by Neil Bauman, Ph.D.
There is a lot of ongoing tinnitus research. Some of the findings are not new, but reinforce what we already knew about tinnitus.
For example, a study about the efficacy of Tinnitus Retraining Therapy revealed that success rates strongly correlated to two things. First, the length of the treatment—meaning longer treatment times (close to 3 years) gave better results than shorter treatment times. Second, the closer a person adhered to the TRT protocols, the better the results. This is nothing new. It just reinforces the fact that if you want to have success in tinnitus reduction when using TRT, you have to follow the “rules” day by day and persevere to the end. Too many people are impatient and try to short-circuit the process, and that just oesn’t work. (1)
Another study revealed that when treating tinnitus, you get more effective results when you address the person’s emotional and cognitive reaction to tinnitus. This means that expecting a treatment such as tinnitus masking, or drugs, or low-level laser treatment by themselves will not be near as effective (successful) as giving the same treatment, but treating the person’s emotional response at the same time. I have said for years that tinnitus is a “psychosomatic” condition and you have to address both the physical and the emotional components of tinnitus in order to be successful. This study just reinforces this view. (2)
Another study found that 43% of all elderly people have tinnitus. Of this group, 59% have tinnitus in both ears. Now you know (whether you wanted to or not). (3)
This same study found that there was a “weak” connection between hearing loss and tinnitus. (In the past studies have shown that 70+ percent of the people with hearing loss have tinnitus so I think the connection is not quite that weak.) But here’s something new. They found that there was a strong connection between tinnitus and diabetes mellitus and hypertension. Therefore, if you have diabetes or hypertension, you have a good chance of getting tinnitus as a result. Thus, it behooves one to get their diabetes and hypertension under control. This will reduce your chances of ending up with constant tinnitus. (3)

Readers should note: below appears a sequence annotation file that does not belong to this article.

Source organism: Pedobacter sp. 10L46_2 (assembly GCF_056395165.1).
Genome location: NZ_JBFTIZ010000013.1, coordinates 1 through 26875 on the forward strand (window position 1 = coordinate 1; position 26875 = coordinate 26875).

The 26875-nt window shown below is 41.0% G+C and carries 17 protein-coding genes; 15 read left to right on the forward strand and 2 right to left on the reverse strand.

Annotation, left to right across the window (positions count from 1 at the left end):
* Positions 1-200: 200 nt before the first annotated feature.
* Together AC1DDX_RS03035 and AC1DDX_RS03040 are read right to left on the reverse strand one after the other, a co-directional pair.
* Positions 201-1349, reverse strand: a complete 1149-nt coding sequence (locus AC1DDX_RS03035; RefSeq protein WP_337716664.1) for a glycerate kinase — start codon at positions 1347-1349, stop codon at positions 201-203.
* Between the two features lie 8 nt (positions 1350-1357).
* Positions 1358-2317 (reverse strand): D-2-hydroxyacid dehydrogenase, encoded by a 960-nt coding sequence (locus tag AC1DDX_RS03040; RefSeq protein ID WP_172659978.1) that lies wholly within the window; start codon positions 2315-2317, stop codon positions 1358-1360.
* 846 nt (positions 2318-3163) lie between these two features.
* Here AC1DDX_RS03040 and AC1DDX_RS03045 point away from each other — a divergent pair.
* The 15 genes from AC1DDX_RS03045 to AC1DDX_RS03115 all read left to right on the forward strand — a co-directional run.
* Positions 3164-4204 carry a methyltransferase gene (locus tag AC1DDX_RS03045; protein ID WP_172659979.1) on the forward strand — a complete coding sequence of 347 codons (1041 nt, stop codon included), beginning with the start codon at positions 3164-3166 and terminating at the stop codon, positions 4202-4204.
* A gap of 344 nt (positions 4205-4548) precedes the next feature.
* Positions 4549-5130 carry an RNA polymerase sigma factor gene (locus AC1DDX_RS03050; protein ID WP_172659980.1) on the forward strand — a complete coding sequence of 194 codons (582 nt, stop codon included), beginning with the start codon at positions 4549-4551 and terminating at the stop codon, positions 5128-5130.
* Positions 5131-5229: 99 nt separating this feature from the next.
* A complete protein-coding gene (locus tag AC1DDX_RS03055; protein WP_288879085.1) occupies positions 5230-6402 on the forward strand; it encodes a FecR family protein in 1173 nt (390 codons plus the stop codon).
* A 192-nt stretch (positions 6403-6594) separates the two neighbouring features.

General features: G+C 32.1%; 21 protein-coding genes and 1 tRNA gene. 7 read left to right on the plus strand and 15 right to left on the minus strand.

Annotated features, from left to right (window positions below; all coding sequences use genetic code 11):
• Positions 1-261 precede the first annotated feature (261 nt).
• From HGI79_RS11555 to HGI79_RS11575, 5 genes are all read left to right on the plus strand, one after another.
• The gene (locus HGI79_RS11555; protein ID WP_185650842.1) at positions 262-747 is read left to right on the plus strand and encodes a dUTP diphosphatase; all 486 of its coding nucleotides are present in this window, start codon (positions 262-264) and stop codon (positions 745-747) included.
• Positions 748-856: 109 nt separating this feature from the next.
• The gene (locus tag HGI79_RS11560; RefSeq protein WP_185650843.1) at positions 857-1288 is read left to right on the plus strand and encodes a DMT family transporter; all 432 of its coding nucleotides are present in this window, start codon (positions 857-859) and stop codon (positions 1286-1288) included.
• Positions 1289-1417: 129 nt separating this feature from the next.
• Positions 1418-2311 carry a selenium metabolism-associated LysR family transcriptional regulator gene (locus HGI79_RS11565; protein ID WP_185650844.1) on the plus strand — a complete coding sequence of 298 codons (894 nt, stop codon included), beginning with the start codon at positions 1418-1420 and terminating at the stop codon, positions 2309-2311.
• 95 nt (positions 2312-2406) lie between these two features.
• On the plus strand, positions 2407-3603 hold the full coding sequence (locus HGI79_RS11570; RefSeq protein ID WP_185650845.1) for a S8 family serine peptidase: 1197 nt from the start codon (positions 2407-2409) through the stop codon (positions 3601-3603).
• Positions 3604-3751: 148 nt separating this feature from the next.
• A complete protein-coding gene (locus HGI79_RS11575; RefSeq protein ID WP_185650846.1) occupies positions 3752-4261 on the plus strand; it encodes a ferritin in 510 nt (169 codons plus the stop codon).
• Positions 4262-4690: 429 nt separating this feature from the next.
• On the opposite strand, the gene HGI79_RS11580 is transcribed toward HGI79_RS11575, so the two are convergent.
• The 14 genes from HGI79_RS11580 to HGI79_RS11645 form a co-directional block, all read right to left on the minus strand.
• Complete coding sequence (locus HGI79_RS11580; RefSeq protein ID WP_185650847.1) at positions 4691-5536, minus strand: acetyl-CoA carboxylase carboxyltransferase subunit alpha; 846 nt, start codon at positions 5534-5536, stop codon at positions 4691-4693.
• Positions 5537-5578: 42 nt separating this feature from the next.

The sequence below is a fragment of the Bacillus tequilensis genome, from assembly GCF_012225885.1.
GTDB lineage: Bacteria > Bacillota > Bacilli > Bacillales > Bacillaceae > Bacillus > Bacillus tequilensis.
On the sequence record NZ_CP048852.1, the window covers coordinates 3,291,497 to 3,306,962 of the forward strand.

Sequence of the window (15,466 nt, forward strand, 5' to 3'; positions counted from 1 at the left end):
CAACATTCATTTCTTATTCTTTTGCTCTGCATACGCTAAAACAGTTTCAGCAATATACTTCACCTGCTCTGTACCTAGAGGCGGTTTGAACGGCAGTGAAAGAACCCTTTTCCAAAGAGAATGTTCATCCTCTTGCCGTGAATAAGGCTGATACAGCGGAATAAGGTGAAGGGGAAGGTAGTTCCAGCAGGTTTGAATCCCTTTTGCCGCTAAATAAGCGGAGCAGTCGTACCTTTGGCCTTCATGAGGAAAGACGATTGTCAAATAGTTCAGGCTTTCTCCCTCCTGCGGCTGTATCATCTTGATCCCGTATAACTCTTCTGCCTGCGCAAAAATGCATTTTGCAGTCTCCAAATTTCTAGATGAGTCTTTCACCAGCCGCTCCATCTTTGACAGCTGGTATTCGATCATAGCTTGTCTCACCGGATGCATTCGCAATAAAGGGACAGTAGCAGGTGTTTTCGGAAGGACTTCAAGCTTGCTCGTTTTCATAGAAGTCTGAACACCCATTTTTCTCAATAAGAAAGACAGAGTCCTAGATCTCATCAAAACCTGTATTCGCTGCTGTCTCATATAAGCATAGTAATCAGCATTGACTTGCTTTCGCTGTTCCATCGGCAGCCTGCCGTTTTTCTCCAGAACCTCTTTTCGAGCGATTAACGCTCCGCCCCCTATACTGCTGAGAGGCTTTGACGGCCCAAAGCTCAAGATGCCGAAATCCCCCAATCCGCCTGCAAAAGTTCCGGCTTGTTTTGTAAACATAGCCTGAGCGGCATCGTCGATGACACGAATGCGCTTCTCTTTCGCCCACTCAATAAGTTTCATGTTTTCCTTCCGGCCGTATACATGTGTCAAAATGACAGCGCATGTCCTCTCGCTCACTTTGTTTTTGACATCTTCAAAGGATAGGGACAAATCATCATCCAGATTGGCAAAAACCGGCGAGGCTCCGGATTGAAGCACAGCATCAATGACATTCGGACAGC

If you want to learn more about tinnitus, the many things that can trigger tinnitus, or more about a number of things you can do to help bring your tinnitus under control, check out my book, When Your Ears Ring—Cope with Your Tinnitus—Here’s How.
(1) Thong, J. F., et. al. Dec. 2013. Habituation Following Tinnitus Retraining Therapy in Tinnitus Sufferers. Annals, Academy of Medicine, Singapore. Summarized in Tinnitus Today, Spring, 2014, p. 19.
(2) Rabau, S., et. al. Jan. 2014. Changes Over Time of Psychoacoustic Outcome Measurements Are Not a Substitute for Subjective Outcome Measurements in Acute Tinnitus. European Archives of Oto-Rhino-Laryngology. Summarized in Tinnitus Today, Spring, 2014, p. 19.
(3) Gibrin, P. C., et. al. Dec. 2013. Prevalence of Tinnitus Complaints and Probable Association with Hearing Loss, Diabetes Mellitus and Hypertension in Elderly. CoDAS. Summarized in Tinnitus Today, Spring, 2014, p. 19.